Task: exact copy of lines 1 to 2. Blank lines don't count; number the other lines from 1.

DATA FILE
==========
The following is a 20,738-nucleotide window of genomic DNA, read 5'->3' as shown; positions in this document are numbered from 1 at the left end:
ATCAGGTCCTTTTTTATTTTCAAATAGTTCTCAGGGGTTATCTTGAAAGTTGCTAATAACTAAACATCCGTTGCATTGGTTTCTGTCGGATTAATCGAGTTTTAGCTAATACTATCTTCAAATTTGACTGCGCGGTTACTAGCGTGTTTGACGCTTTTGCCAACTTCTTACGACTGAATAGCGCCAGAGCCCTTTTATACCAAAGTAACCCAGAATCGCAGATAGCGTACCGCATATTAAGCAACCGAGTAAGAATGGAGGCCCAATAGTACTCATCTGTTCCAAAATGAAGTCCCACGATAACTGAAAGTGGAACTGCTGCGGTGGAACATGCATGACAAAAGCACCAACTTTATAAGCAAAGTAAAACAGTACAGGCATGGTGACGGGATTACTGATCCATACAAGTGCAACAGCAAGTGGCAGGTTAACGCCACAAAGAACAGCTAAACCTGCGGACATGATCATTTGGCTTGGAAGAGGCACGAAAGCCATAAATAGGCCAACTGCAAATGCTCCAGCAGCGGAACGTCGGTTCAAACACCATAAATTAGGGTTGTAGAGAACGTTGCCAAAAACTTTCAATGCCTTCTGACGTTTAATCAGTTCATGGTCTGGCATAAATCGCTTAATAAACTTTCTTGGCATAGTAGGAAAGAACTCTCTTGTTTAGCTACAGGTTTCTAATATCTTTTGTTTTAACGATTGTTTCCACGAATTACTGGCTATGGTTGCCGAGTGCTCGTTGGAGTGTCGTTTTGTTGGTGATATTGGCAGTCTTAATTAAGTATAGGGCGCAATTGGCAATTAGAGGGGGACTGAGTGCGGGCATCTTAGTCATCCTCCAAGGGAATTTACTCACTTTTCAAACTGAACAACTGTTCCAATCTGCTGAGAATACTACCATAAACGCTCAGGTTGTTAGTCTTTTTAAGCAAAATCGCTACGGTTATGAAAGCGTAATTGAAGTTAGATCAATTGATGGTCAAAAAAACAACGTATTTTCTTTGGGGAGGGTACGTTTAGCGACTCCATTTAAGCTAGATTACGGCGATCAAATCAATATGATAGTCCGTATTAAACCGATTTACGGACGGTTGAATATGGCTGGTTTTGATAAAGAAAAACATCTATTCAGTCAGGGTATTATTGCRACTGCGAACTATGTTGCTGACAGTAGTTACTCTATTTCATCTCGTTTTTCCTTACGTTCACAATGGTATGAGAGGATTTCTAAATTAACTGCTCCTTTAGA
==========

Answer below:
The following is a 20,738-nucleotide window of genomic DNA, read 5'->3' as shown; positions in this document are numbered from 1 at the left end:
ATCAGGTCCTTTTTTATTTTCAAATAGTTCTCAGGGGTTATCTTGAAAGTTGCTAATAACTAAACATCCGTTGCATTGGTTTCTGTCGGATTAATCGAGTTTTAGCTAATACTATCTTCAAATTTGACTGCGCGGTTACTAGCGTGTTTGACGCTTTTGCCAACTTCTTACGACTGAATAGCGCCAGAGCCCTTTTATACCAAAGTAACCCAGAATCGCAGATAGCGTACCGCATATTAAGCAACCGAGTAAGAATGGAGGCCCAATAGTACTCATCTGTTCCAAAATGAAGTCCCACGATAACTGAAAGTGGAACTGCTGCGGTGGAACATGCATGACAAAAGCACCAACTTTATAAGCAAAGTAAAACAGTACAGGCATGGTGACGGGATTACTGATCCATACAAGTGCAACAGCAAGTGGCAGGTTAACGCCACAAAGAACAGCTAAACCTGCGGACATGATCATTTGGCTTGGAAGAGGCACGAAAGCCATAAATAGGCCAACTGCAAATGCTCCAGCAGCGGAACGTCGGTTCAAACACCATAAATTAGGGTTGTAGAGAACGTTGCCAAAAACTTTCAATGCCTTCTGACGTTTAATCAGTTCATGGTCTGGCATAAATCGCTTAATAAACTTTCTTGGCATAGTAGGAAAGAACTCTCTTGTTTAGCTACAGGTTTCTAATATCTTTTGTTTTAACGATTGTTTCCACGAATTACTGGCTATGGTTGCCGAGTGCTCGTTGGAGTGTCGTTTTGTTGGTGATATTGGCAGTCTTAATTAAGTATAGGGCGCAATTGGCAATTAGAGGGGGACTGAGTGCGGGCATCTTAGTCATCCTCCAAGGGAATTTACTCACTTTTCAAACTGAACAACTGTTCCAATCTGCTGAGAATACTACCATAAACGCTCAGGTTGTTAGTCTTTTTAAGCAAAATCGCTACGGTTATGAAAGCGTAATTGAAGTTAGATCAATTGATGGTCAAAAAAACAACGTATTTTCTTTGGGGAGGGTACGTTTAGCGACTCCATTTAAGCTAGATTACGGCGATCAAATCAATATGATAGTCCGTATTAAACCGATTTACGGACGGTTGAATATGGCTGGTTTTGATAAAGAAAAACATCTATTCAGTCAGGGTATTATTGCRACTGCGAACTATGTTGCTGACAGTAGTTACTCTATTTCATCTCGTTTTTCCTTACGTTCACAATGGTATGAGAGGATTTCTAAATTAACTGCTCCTTTAGA